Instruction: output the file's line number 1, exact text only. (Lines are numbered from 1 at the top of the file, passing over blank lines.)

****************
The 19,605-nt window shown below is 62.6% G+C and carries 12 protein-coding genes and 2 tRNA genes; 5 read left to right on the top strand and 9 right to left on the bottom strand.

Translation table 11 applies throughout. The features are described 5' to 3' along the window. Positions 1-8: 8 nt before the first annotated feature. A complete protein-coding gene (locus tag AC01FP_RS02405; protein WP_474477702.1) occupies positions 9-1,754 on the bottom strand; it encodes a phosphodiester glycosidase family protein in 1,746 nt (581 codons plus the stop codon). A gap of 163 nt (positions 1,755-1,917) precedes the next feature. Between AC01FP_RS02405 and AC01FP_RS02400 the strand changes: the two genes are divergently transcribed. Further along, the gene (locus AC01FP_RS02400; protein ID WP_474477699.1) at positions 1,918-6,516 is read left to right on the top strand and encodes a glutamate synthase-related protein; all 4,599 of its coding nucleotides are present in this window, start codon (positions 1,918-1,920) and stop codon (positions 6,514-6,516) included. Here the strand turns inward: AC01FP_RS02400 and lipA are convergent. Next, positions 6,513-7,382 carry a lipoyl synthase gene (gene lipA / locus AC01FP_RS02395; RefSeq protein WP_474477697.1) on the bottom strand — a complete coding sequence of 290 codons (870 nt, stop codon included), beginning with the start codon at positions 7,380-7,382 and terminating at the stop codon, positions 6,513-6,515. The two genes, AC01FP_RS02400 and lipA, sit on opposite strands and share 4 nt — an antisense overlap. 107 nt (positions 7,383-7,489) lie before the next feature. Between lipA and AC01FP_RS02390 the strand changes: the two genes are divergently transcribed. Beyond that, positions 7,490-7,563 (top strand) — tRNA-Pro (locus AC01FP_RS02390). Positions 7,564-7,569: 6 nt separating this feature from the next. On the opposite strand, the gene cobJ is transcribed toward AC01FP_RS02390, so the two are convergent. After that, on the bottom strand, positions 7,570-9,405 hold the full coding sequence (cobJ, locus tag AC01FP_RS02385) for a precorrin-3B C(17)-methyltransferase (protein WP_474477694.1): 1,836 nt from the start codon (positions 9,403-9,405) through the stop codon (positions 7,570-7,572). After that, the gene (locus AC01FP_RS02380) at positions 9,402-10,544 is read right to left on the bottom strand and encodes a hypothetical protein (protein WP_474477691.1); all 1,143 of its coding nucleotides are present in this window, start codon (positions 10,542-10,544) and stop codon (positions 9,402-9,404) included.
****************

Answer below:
The 19,605-nt window shown below is 62.6% G+C and carries 12 protein-coding genes and 2 tRNA genes; 5 read left to right on the top strand and 9 right to left on the bottom strand.